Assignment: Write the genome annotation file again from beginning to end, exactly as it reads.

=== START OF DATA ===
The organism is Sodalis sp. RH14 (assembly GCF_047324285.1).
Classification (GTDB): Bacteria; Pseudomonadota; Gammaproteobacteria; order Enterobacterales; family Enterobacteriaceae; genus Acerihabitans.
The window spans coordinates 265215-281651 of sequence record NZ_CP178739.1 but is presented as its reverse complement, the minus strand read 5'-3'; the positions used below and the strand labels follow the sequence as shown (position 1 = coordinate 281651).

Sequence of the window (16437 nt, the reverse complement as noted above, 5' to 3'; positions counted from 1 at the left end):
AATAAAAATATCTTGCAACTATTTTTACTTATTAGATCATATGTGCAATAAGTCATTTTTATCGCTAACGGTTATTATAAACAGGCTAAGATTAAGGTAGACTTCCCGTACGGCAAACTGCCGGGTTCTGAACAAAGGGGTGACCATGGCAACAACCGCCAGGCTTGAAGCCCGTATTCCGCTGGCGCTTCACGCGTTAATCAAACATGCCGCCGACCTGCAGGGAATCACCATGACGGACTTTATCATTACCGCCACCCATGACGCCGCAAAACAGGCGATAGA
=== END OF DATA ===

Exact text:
The organism is Sodalis sp. RH14 (assembly GCF_047324285.1).
Classification (GTDB): Bacteria; Pseudomonadota; Gammaproteobacteria; order Enterobacterales; family Enterobacteriaceae; genus Acerihabitans.
The window spans coordinates 265215-281651 of sequence record NZ_CP178739.1 but is presented as its reverse complement, the minus strand read 5'-3'; the positions used below and the strand labels follow the sequence as shown (position 1 = coordinate 281651).

Sequence of the window (16437 nt, the reverse complement as noted above, 5' to 3'; positions counted from 1 at the left end):
AATAAAAATATCTTGCAACTATTTTTACTTATTAGATCATATGTGCAATAAGTCATTTTTATCGCTAACGGTTATTATAAACAGGCTAAGATTAAGGTAGACTTCCCGTACGGCAAACTGCCGGGTTCTGAACAAAGGGGTGACCATGGCAACAACCGCCAGGCTTGAAGCCCGTATTCCGCTGGCGCTTCACGCGTTAATCAAACATGCCGCCGACCTGCAGGGAATCACCATGACGGACTTTATCATTACCGCCACCCATGACGCCGCAAAACAGGCGATAGA